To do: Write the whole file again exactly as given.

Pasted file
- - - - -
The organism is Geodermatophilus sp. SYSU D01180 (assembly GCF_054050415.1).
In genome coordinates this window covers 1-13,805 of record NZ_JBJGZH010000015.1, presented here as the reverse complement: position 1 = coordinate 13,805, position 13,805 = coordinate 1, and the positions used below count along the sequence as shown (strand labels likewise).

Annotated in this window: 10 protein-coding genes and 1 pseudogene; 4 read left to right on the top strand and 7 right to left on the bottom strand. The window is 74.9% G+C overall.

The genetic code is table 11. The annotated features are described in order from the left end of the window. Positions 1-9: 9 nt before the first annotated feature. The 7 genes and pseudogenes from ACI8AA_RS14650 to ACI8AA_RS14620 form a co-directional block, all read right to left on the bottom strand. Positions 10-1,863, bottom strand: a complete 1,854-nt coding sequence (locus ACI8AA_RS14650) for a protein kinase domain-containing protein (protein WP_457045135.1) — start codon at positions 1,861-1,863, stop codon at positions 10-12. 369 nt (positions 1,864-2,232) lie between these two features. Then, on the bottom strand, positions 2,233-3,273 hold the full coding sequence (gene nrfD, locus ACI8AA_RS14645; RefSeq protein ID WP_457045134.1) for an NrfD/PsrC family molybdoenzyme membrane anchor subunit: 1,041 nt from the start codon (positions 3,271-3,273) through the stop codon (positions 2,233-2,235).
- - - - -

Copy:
The organism is Geodermatophilus sp. SYSU D01180 (assembly GCF_054050415.1).
In genome coordinates this window covers 1-13,805 of record NZ_JBJGZH010000015.1, presented here as the reverse complement: position 1 = coordinate 13,805, position 13,805 = coordinate 1, and the positions used below count along the sequence as shown (strand labels likewise).

Annotated in this window: 10 protein-coding genes and 1 pseudogene; 4 read left to right on the top strand and 7 right to left on the bottom strand. The window is 74.9% G+C overall.

The genetic code is table 11. The annotated features are described in order from the left end of the window. Positions 1-9: 9 nt before the first annotated feature. The 7 genes and pseudogenes from ACI8AA_RS14650 to ACI8AA_RS14620 form a co-directional block, all read right to left on the bottom strand. Positions 10-1,863, bottom strand: a complete 1,854-nt coding sequence (locus ACI8AA_RS14650) for a protein kinase domain-containing protein (protein WP_457045135.1) — start codon at positions 1,861-1,863, stop codon at positions 10-12. 369 nt (positions 1,864-2,232) lie between these two features. Then, on the bottom strand, positions 2,233-3,273 hold the full coding sequence (gene nrfD, locus ACI8AA_RS14645; RefSeq protein ID WP_457045134.1) for an NrfD/PsrC family molybdoenzyme membrane anchor subunit: 1,041 nt from the start codon (positions 3,271-3,273) through the stop codon (positions 2,233-2,235).